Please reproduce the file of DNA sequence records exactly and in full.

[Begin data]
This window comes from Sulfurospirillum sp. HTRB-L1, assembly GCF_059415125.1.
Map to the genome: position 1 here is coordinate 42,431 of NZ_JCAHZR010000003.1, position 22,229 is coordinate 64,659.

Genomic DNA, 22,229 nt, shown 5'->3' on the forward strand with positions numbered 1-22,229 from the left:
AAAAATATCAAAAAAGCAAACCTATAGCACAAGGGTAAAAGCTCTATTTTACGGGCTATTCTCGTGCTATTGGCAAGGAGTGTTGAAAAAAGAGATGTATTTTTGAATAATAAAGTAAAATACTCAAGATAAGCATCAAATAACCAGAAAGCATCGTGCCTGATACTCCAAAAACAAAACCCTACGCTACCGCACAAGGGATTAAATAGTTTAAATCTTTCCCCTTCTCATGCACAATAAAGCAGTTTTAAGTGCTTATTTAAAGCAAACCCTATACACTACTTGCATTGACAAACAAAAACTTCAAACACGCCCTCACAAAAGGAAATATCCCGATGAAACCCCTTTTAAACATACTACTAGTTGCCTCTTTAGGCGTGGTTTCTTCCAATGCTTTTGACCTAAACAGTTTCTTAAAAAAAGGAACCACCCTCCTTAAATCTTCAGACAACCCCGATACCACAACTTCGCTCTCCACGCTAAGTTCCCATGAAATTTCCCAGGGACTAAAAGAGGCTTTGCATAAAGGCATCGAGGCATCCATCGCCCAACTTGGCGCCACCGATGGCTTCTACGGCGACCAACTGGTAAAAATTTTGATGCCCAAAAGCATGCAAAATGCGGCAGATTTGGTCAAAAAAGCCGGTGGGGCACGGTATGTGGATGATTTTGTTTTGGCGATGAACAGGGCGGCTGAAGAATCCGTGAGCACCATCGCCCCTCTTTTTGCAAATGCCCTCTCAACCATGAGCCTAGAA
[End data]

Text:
This window comes from Sulfurospirillum sp. HTRB-L1, assembly GCF_059415125.1.
Map to the genome: position 1 here is coordinate 42,431 of NZ_JCAHZR010000003.1, position 22,229 is coordinate 64,659.

Genomic DNA, 22,229 nt, shown 5'->3' on the forward strand with positions numbered 1-22,229 from the left:
AAAAATATCAAAAAAGCAAACCTATAGCACAAGGGTAAAAGCTCTATTTTACGGGCTATTCTCGTGCTATTGGCAAGGAGTGTTGAAAAAAGAGATGTATTTTTGAATAATAAAGTAAAATACTCAAGATAAGCATCAAATAACCAGAAAGCATCGTGCCTGATACTCCAAAAACAAAACCCTACGCTACCGCACAAGGGATTAAATAGTTTAAATCTTTCCCCTTCTCATGCACAATAAAGCAGTTTTAAGTGCTTATTTAAAGCAAACCCTATACACTACTTGCATTGACAAACAAAAACTTCAAACACGCCCTCACAAAAGGAAATATCCCGATGAAACCCCTTTTAAACATACTACTAGTTGCCTCTTTAGGCGTGGTTTCTTCCAATGCTTTTGACCTAAACAGTTTCTTAAAAAAAGGAACCACCCTCCTTAAATCTTCAGACAACCCCGATACCACAACTTCGCTCTCCACGCTAAGTTCCCATGAAATTTCCCAGGGACTAAAAGAGGCTTTGCATAAAGGCATCGAGGCATCCATCGCCCAACTTGGCGCCACCGATGGCTTCTACGGCGACCAACTGGTAAAAATTTTGATGCCCAAAAGCATGCAAAATGCGGCAGATTTGGTCAAAAAAGCCGGTGGGGCACGGTATGTGGATGATTTTGTTTTGGCGATGAACAGGGCGGCTGAAGAATCCGTGAGCACCATCGCCCCTCTTTTTGCAAATGCCCTCTCAACCATGAGCCTAGAA